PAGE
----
Group one A lot of people, no matter how exhausted they are at bedtime, simply cannot fall asleep regularly. Most in this group can differentiate between a night when they’ll “probably” fall asleep on their own from a night when they’re certain sleep will elude them. For you in this group, I recommend having a sleep medicine (called a hypnotic) available. There is no more self-fulfilling a prophecy than lying in the darkness wondering if you’re going to fall asleep. Just take the Ambien (or Lunesta or whatever works), turn out the light, and go to sleep. Feeling guilty won’t help you relax. Since all three meds last just about three hours, you might try breaking the Ambien/Sonata (Lunesta is a capsule) in half, taking half at bedtime, and chewing the second half if you wake up at 2 AM. Yes, quite bitter, but you’ll get over it.

Group two People in this group fall asleep quite easily but then snap awake in the middle of the night and, instead of returning to Sleep #2, simply can’t get back to sleep. You’ve tried all the back-to-sleep tips without success. Now you’re awake and dawn is three or four hours away. You agonize over how sluggish you’ll be at work. For you, two medications are available that many patients don’t know exist, Sonata and Intermezzo. When Sonata (zaleplon) was introduced years ago, it was a flop because patients were taking it at bedtime and then waking up refreshed at 2 AM. Years later, it was recognized that Sonata’s short sleep effect was ideal for people who awoke as late as 3 AM, because the drug is virtually out of your body by 6:30 or 7:00 AM. Unfortunately, it was too late for the manufacturer to get FDA approval for “middle of night awakening” and Sonata quietly went generic (100 capsules cost about $50.00). Intermezzo is a newly released form of Ambien available in a much smaller dose (3.5 mg instead of the usual 10 mg) as an instantly dissolving lozenge, melting in your mouth and putting you to sleep within minutes. Intermezzo is definitely not generic but is covered by most health insurers.

We know that people who sleep enough so they’re not tired the next day do feel better and overall are healthier. It’s not so much the number of hours you’re sleeping, but how you feel the day after. Some people need six hours, some seven, some nine. And even though an average number for humans might be seven, those who feel great with six should leave well enough alone.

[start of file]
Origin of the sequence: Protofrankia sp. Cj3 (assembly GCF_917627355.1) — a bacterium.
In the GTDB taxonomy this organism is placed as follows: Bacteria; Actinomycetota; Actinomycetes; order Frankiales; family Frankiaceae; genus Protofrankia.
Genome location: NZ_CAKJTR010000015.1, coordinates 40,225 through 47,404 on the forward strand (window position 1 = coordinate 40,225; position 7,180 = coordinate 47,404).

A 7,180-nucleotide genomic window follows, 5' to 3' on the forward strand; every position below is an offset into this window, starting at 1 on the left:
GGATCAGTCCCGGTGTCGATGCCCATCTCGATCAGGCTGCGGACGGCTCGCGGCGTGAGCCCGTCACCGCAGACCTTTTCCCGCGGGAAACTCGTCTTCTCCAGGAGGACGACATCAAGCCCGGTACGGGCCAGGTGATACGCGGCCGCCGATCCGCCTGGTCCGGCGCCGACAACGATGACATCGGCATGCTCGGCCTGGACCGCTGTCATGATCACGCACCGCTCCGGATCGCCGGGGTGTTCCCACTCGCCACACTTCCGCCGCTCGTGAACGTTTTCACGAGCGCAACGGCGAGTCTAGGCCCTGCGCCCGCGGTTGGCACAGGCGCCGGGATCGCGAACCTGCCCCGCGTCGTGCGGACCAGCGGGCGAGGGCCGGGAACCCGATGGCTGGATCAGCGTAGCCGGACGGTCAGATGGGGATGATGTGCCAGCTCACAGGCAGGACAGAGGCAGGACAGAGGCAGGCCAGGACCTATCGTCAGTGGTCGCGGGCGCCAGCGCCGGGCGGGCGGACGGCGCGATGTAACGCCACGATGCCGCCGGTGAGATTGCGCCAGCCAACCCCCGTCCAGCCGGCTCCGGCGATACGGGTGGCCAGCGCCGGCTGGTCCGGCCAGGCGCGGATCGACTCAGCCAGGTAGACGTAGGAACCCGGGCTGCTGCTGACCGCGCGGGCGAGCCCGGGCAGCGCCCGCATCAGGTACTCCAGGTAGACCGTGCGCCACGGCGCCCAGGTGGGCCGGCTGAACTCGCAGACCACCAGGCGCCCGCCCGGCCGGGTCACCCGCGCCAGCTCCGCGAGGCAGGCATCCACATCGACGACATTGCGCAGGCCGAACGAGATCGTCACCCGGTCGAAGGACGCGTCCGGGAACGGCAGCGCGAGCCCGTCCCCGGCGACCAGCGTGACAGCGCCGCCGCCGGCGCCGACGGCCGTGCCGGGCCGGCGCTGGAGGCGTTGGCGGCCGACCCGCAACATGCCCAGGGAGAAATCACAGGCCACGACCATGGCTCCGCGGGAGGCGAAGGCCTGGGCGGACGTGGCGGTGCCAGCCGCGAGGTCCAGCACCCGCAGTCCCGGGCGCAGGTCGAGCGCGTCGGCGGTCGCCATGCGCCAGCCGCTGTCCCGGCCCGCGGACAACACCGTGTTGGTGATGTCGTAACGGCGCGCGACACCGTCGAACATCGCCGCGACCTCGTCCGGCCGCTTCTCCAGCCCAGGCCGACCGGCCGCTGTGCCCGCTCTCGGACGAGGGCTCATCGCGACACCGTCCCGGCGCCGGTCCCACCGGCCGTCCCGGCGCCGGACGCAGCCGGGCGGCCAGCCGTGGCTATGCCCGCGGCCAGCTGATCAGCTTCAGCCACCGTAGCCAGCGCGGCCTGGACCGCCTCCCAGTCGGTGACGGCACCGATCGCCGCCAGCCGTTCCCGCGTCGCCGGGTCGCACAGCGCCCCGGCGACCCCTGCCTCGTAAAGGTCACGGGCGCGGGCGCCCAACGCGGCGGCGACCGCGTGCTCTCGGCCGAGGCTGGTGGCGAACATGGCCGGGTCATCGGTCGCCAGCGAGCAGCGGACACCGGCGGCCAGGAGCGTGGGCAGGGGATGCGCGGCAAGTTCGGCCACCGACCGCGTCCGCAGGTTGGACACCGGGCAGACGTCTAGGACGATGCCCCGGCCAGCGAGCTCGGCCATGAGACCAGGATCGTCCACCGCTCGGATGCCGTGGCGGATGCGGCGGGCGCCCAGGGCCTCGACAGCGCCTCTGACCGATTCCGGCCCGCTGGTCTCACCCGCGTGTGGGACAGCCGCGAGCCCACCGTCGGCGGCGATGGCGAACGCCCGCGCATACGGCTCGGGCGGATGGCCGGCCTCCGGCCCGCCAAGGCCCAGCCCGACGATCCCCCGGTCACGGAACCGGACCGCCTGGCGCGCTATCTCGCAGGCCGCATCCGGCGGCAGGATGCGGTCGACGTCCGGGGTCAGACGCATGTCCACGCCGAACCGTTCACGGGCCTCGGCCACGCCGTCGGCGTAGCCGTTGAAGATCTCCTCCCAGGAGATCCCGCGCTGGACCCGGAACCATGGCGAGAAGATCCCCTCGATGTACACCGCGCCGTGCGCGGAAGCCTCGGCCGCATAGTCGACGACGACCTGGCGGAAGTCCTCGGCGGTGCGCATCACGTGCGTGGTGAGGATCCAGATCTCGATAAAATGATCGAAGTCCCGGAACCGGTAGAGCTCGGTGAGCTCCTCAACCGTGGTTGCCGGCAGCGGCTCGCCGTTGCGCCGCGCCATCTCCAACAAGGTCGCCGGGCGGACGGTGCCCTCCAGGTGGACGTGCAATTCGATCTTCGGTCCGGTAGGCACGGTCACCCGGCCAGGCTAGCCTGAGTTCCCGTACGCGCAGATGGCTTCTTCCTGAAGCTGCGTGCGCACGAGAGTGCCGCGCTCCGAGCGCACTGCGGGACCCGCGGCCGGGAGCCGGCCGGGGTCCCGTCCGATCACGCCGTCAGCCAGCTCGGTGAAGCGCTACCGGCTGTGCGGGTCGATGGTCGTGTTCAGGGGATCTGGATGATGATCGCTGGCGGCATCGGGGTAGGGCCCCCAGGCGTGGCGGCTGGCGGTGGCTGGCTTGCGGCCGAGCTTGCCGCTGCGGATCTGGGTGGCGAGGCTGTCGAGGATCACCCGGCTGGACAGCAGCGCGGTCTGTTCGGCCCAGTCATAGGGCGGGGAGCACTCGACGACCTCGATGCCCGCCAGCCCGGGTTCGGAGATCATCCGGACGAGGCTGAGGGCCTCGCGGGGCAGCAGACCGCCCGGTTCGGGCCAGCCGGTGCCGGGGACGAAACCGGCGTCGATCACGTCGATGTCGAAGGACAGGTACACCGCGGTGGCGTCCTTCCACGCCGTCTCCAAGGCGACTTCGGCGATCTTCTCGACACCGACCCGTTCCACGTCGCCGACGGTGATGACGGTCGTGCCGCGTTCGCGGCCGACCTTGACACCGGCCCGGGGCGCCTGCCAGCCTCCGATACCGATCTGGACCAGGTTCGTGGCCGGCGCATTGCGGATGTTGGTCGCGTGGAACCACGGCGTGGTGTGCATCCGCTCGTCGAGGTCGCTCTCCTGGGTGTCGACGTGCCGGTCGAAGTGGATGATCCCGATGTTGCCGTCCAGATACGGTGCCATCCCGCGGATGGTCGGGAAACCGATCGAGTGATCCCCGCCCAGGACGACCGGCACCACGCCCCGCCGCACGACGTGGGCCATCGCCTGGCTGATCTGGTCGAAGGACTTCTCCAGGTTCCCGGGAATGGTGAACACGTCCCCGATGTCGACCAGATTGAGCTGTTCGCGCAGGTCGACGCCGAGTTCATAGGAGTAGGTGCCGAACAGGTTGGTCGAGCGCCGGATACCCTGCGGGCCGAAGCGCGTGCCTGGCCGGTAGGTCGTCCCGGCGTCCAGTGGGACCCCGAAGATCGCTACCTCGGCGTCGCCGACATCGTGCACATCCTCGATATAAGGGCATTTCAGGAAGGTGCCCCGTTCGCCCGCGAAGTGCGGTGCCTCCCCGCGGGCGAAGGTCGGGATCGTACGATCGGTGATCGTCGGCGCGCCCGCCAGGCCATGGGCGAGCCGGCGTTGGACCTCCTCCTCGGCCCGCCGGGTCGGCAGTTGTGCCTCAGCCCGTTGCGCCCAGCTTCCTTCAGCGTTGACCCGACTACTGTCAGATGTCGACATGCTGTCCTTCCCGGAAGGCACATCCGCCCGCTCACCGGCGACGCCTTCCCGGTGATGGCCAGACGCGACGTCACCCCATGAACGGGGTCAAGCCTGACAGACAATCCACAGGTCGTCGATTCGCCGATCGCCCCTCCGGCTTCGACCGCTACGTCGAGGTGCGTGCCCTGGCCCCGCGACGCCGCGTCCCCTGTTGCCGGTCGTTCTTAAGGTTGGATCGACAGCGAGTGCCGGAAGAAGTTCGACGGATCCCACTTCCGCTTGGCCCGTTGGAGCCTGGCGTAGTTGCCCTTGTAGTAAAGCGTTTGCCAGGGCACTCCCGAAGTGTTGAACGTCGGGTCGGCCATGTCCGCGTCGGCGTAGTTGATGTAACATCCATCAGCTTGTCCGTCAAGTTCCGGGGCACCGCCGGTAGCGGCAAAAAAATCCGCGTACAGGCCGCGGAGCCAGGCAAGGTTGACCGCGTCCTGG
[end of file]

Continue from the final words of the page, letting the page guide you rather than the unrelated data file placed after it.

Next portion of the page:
People who don’t get enough sleep feel dull and tired the next day. Ideally, they should be allowed daytime naps, but virtually no employer permits this luxury (except for Google, which encourages napping). If you feel dull and tired after a wakeful night, analyze your sleep pattern. If you simply can’t fall asleep, start by trying supplements like tryptophan, valerian, or melatonin. However, some patients report feeling groggier the next morning after using melatonin than using a prescription sleep med. Work with a sleep inducing website like can be very helpful as well. If you get nowhere with these, ask your doctor or WholeHealth Chicago practitioner for a sleep med. We won’t bite.

Life’s too short to feel guilty about taking a sleeping pill.

Be well,

David Edelberg, MD

4 thoughts on “You Can Get Better Sleep

    Brilliant and the story of my life! I am a biphasic sleeper 90 percent of the time. I feel fine the next day even being awake for 2 hours in the night. I just use the time to catch up on reading, praying, relaxing!
    That 5 am-7 am window is incredible sleep for me:-) if if if I haven’t worried about the hours awake.

    Posted December 27, 2023 at 6:03 am

      Thank you for sharing Lisa.

      WholeHealth Chicago
      Posted January 5, 2024 at 12:11 pm

    WHAT A WONDERFUL ARTICLE. 2:30 or 3:30 wake up time is so normal for me for years!!! BRAVO ! a doctor addressing a huge issue so many of us have. For me it is the most quiet time of the day it’s ‘my time’ to be creative, read, write, meditate etc. and be grateful to be at an age to still have the energy to “eek” out time for myself. The years go by so fast lately I just don’t want to waste one moment in life. It is so precious for all of us. Thank you Dr. E.

    Posted December 27, 2023 at 5:14 am

    Thank you for a great article about insomnia and sleep meds. Love the last line! Guilt=worry, which leads to overthinking and less sleep.
    My sleep issues got intolerable during menopause years back. Tried everything ( rx & ‘natural’), Klonopin was the only thing that worked. Take it rarely now, will ask my Dr. about Intermezzo & Sonata.
    I’ve had good luck with full spectrum cbd oil for middle-of-the-night waking. Is that ever recommended in your practice?
    Again, thank you for another informative article!

    Posted December 26, 2023 at 9:42 am